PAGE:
Paris to Calais
“It is always mind-bending to step on an airplane and in a finite number of minutes be transported to the other side of the planet. Our team was meeting at the airport in Paris. I was the first to arrive at 7:40 a.m. Breezed through customs and immigration and went to try and find the car rental agency.
“You can say what you want about the French, but most of my experiences have been amazing. As usual I have my carry-on bag with my clothing and personal items (for 17 days of travel) and we use Ikea Dimpa bags packed to 50 or 70 lbs of aid.
“So I was pushing a VERY full trolley with my roller bag and two enormous Dimpa bags. I went to the counter I thought I was supposed to be at — well, I was wrong, but the agent was ever so nice. A recent college graduate, he helped me load the bags into the back of one of their cars and he drove me to the correct airport branch. It was perfect timing — slowly over the next hour the rest of the team arrived. Ours is truly an international group with a Canadian, a French Canadian who now lives in Greece, an American who lives with his wife and kids in France, and a father and daughter duo from the UK. The six of us will work in France, and then Amanda and I will head down to Greece.
“After we had all joined up, we started on the road to Calais. It was about a three-hour drive and we spent the time getting to know each other. This has been my third trip with CTF and I have been so impressed and blessed with amazing team members! Calais is in the north of France and it is where the Chunnel [comes out from England]. For over 20 years there was a very well-known camp called “The Jungle” in this area. While there were many NGOs supporting the camp, it was not “official” and it was know as not only a very dangerous place but one where dreams go to die.
Calais Refugee Camp
“In October, the French government closed/bulldozed The Jungle and in its place an “official” camp was built called Dunkirk. We drove straight to the camp and had already been registered so our contact Laura came to meet us at the entrance which, like in Greece, has guards and police. Laura had the harried look and manner of most people who work in camps — those who have never ending to-do lists and are in need of an additional 23 hours a day to get 1/10 of what needs to be done, done.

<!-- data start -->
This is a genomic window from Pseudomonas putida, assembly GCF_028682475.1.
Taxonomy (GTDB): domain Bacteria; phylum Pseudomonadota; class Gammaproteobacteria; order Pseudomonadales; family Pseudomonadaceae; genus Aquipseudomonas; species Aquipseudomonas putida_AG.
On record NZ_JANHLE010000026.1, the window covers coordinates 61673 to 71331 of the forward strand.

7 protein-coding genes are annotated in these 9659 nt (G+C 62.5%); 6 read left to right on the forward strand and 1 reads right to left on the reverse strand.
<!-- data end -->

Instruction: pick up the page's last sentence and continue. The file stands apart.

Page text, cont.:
“She showed us around the camp: it is cold and rainy now so the camp is literally a mud pit. There are about four old buildings (some look like barns) and some caravans have been set up to provide support to the 1600+ Kurdish, Iraqi and Vietnamese refugees. There was a main kitchen that provided additional food support, two kitchens the refugees could cook in, about 200 houses/huts/shelters (they looked like garden sheds quickly assembled with no windows), a children’s center, a women’s center and bathroom facilities sprinkled throughout the camp.
“We were put to work in the kitchen area sorting donated food. Like clothing, food donations are not always appropriate. Bread that expired last week? No, thank you. Bananas rotten and smushed? Nope. We sorted and organized for about two hours then some of us went to help prepare the dinner — well, in some cases wash the dishes as they were being used. As usual the volunteers were a group of 20-somethings taking time out of their lives and working long hours, seven days a week, for a very vulnerable population. We were not allowed to take photos of the camp itself for security reasons, but it really was bleak.
“We ate with the other couple dozen volunteer what the refugees got — rice with cooked veggies and a chopped salad. Tasty and basic but we were told this is what everyone gets every day. It is very cold here and outside of the kitchen is a metal drum that has a fire in it all of the time — a place to sit and warm your hands and feet for a moment or two.
“The refugees wait in this camp to try and get/sneak into the UK. Sometime smugglers are hired, other times people try to jump on trucks, swim across the canal to ships…….none of the choices safe ones, but desperate times lead to desperate measures.
“We all were tired when we left the camp about 8 p.m. to head to our hotel about 30 minutes away. This was the first experience for two of our members. As many pictures as you see and documentaries you see, up close in personal the magnitude of the refugee crisis cannot be turned off. Their lives were changed by what they saw, and those of us familiar with the issues wonder for the millionth time: how is it that we as a society can treat people like this?”